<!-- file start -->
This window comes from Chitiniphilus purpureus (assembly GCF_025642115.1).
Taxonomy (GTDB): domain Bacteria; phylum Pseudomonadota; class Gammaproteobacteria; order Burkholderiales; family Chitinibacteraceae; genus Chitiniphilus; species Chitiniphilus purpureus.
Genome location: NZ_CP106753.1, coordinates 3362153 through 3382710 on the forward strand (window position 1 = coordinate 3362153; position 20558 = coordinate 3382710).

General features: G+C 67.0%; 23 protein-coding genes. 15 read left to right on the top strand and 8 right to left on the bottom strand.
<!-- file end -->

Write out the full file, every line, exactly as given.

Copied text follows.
This window comes from Chitiniphilus purpureus (assembly GCF_025642115.1).
Taxonomy (GTDB): domain Bacteria; phylum Pseudomonadota; class Gammaproteobacteria; order Burkholderiales; family Chitinibacteraceae; genus Chitiniphilus; species Chitiniphilus purpureus.
Genome location: NZ_CP106753.1, coordinates 3362153 through 3382710 on the forward strand (window position 1 = coordinate 3362153; position 20558 = coordinate 3382710).

General features: G+C 67.0%; 23 protein-coding genes. 15 read left to right on the top strand and 8 right to left on the bottom strand.